23 February 2014 - 11:00
The Story of the Peerage: Into the Future


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The peerage is and does not claim to be a modern institution. As the aristocracy which once dominated Parliament, gradually moves towards disestablishment from British politics, we will be waving goodbye to one of Britain’s most illustrious and unique traditions.

The Lord Great Chamberlain, the Marquess of Cholomndeley (left) and the Earl Marshal, the Duke of Norfolk (right).

The Lord Great Chamberlain, the Marquess of Cholomndeley (left) and the Earl Marshal, the Duke of Norfolk (right).

Whilst the eventual move to expel the remaining hereditary peers from the House of Lords as well as moves to completely reform the house and remove all traces of the peerage from this historic chamber is drawing ever closer, many say the peerage is gradually losing its significance.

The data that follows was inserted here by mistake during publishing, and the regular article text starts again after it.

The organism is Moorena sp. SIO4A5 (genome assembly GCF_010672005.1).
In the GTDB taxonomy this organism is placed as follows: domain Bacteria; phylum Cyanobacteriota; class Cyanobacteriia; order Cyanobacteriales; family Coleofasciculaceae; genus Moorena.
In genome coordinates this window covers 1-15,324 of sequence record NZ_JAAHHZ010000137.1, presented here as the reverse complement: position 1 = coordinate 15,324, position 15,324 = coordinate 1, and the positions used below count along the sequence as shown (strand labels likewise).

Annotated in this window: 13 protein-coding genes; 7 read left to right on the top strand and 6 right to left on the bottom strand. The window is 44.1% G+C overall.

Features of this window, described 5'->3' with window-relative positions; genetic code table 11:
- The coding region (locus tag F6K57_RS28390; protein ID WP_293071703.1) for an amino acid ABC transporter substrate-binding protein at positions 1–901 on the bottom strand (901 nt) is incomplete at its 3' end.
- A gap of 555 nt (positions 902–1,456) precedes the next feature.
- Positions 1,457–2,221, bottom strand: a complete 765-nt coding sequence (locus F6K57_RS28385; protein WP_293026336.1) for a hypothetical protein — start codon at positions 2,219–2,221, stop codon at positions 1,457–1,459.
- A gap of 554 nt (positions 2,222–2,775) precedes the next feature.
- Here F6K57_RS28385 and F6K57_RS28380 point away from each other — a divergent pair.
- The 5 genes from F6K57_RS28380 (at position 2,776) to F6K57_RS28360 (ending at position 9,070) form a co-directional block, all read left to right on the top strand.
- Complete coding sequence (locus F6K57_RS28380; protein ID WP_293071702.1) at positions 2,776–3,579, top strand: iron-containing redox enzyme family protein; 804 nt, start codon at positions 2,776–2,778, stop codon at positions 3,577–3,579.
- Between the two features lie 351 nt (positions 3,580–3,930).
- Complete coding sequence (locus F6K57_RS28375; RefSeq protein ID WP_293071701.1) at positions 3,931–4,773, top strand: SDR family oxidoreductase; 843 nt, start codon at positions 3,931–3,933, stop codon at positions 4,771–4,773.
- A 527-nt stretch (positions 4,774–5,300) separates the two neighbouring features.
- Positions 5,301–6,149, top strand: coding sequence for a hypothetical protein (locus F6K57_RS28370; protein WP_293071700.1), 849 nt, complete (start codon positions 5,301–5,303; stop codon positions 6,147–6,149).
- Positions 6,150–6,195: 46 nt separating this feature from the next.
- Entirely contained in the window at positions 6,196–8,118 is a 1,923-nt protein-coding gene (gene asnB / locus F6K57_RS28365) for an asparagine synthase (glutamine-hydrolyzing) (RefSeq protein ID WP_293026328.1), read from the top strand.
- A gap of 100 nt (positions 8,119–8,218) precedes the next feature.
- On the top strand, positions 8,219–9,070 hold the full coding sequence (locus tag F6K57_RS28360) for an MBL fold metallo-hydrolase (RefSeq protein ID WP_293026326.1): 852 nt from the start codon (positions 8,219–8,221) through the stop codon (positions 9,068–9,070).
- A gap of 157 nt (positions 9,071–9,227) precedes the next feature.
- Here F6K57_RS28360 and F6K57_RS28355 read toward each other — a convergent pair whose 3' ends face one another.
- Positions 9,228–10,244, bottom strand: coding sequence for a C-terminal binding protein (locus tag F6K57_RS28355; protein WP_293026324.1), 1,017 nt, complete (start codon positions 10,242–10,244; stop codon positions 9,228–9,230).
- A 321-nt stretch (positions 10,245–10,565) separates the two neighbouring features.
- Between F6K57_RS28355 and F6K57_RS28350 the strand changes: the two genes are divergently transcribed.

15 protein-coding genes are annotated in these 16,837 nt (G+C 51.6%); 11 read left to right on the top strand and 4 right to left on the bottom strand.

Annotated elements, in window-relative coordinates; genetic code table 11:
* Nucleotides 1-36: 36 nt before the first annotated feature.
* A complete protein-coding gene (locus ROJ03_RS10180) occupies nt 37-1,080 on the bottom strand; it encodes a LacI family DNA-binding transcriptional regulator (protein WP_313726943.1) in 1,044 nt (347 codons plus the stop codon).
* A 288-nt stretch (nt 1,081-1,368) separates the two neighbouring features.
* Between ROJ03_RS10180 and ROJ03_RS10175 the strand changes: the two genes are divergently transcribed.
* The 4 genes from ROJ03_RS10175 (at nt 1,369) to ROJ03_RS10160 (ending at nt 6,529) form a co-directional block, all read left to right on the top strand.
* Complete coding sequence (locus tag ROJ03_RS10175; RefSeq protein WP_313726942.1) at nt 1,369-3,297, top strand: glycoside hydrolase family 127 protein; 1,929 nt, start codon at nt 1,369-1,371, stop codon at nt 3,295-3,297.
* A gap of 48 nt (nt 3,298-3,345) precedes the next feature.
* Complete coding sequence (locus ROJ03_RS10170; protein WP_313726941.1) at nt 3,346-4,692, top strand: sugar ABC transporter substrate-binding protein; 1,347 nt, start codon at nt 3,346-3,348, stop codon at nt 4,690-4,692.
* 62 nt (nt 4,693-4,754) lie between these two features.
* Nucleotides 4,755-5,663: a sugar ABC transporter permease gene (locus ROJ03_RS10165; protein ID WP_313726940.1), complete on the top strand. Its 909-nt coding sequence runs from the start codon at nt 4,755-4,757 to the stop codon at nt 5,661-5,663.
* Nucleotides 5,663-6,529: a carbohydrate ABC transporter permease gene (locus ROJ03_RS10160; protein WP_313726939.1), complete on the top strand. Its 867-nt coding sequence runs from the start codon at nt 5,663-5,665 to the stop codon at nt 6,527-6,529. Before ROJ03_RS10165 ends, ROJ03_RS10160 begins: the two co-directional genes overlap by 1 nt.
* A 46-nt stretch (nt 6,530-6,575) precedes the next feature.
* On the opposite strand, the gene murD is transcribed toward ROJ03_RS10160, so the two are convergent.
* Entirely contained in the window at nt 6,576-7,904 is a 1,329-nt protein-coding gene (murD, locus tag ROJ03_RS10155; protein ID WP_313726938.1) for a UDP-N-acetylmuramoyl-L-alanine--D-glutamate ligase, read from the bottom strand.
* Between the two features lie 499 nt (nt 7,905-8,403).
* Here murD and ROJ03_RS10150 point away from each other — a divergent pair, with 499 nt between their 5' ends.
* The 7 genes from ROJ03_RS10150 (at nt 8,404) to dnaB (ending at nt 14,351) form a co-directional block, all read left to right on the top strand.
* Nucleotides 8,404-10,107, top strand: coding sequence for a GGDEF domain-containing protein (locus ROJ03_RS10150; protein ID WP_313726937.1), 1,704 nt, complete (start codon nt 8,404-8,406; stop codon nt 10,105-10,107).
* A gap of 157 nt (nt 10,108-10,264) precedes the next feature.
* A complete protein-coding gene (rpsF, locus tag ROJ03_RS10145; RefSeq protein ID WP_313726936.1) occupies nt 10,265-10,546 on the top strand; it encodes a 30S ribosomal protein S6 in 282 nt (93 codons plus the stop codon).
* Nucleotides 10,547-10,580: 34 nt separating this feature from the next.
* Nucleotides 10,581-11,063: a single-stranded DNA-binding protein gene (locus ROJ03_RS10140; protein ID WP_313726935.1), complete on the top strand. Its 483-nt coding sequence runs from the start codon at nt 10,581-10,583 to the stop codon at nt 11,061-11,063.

The titles themselves are not going anywhere though, it seems. Modernisation attempts to help carry the hereditary titles forward are being made. The House of Lords is currently in the process of creating new legislation (the Equality (titles) bill) which seeks to pave the way to female inheritance of Britain’s peerages as well as giving civil partners and husbands their own courtesy titles.

There are plans to maintain the issuing of peerages when the Lords is finally reformed and to use it as part of the honours system in the same way as knighthoods and other honours are given out. Despite this, there are many that say it’s almost the end of the line for the aristocracy.

In 2010, the Duke of Devonshire – one of only 24 non-royal dukes left in the United Kingdom – remarked “the aristocracy is not dying: it’s dead… Coffin’s nailed down, it’s in the ground. It doesn’t exist  –  except that people have titles,” and that he would be happy to give up his title if the Labour reforms of the House of Lords to remove peers went ahead. As things stand, the Duke has not renounced his title and the Lords reforms are now a long way away since the latest bill on the issue failed.